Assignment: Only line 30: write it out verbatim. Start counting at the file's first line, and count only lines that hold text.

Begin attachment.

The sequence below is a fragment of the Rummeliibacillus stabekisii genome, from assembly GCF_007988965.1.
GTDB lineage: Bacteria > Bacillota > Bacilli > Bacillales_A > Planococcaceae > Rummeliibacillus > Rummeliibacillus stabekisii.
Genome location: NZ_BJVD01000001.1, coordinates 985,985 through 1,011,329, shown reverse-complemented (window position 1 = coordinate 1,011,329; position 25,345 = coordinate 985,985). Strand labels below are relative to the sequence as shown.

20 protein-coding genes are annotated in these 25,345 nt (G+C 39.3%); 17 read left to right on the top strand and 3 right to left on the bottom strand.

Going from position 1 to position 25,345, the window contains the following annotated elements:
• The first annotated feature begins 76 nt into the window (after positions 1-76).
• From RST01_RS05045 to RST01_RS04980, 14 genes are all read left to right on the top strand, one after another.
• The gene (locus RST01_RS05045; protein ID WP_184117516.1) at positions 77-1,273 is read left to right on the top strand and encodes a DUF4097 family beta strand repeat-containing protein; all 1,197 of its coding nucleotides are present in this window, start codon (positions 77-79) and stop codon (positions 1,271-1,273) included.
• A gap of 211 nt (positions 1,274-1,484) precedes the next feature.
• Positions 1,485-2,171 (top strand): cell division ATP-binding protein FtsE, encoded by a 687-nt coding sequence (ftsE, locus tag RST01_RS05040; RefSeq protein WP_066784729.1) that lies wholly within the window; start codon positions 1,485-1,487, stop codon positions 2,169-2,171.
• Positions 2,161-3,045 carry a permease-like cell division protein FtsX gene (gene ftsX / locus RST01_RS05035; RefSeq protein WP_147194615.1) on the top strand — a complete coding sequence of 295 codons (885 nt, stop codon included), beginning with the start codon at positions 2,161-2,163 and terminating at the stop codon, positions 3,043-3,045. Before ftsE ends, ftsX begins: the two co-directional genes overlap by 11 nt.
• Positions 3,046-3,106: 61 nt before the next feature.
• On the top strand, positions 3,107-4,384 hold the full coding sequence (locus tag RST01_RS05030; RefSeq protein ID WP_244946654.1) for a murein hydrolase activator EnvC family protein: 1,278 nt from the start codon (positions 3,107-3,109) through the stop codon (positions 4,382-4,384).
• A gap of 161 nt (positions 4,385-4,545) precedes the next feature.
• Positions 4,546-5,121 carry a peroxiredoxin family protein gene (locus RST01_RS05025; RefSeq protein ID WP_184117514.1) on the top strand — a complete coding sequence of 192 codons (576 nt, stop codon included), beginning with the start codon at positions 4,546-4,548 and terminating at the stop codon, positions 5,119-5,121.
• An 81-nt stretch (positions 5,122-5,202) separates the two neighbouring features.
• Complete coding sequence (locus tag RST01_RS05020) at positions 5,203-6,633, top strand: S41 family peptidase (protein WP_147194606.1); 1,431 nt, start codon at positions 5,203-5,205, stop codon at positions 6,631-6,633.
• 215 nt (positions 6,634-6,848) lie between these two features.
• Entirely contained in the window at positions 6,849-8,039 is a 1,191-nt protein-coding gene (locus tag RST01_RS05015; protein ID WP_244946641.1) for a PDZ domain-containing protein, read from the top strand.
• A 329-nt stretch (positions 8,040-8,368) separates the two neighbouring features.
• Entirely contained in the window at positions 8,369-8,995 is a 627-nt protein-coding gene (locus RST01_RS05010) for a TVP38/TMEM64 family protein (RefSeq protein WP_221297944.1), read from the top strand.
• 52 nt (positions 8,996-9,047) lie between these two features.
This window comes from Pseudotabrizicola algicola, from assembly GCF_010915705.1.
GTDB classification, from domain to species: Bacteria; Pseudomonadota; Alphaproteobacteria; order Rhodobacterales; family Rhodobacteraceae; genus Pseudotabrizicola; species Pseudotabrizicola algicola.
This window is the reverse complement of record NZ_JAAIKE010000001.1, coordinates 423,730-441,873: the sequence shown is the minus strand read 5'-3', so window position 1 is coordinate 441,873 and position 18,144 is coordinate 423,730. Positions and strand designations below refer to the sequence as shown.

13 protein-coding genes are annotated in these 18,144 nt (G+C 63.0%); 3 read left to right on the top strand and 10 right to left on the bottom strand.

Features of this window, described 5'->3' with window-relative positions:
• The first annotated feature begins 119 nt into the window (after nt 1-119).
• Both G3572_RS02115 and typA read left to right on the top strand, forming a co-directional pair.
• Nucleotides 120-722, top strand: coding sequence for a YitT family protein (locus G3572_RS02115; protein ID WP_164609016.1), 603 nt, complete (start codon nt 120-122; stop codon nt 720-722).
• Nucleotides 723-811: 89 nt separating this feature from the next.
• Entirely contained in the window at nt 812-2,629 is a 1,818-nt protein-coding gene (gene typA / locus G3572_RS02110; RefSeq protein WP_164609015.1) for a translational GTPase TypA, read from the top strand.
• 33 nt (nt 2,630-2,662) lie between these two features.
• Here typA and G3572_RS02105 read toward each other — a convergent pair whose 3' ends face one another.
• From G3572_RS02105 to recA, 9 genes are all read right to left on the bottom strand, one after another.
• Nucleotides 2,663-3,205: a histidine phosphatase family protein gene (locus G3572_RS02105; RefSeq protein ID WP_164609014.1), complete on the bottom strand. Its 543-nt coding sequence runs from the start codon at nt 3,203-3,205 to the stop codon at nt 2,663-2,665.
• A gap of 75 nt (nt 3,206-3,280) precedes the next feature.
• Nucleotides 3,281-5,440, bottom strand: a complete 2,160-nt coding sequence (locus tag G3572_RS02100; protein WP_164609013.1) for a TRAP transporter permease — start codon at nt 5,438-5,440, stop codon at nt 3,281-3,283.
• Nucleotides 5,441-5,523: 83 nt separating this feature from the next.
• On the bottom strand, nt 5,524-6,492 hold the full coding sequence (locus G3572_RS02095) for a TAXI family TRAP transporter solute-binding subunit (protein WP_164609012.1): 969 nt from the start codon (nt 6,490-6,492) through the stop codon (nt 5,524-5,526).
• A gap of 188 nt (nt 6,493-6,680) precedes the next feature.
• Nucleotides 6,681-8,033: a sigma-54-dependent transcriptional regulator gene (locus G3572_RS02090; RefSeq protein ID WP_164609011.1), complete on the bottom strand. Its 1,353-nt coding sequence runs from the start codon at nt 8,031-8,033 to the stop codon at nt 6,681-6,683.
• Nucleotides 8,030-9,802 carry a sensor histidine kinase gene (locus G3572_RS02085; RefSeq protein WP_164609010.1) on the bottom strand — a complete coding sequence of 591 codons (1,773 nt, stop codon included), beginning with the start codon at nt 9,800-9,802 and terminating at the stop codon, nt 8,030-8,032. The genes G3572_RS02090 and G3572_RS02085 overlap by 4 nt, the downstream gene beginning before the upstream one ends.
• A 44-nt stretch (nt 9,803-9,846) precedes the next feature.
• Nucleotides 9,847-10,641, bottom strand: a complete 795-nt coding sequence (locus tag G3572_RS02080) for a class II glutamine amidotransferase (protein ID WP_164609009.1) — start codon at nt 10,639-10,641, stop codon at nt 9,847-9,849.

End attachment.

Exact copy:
• Nucleotides 120-722, top strand: coding sequence for a YitT family protein (locus G3572_RS02115; protein ID WP_164609016.1), 603 nt, complete (start codon nt 120-122; stop codon nt 720-722).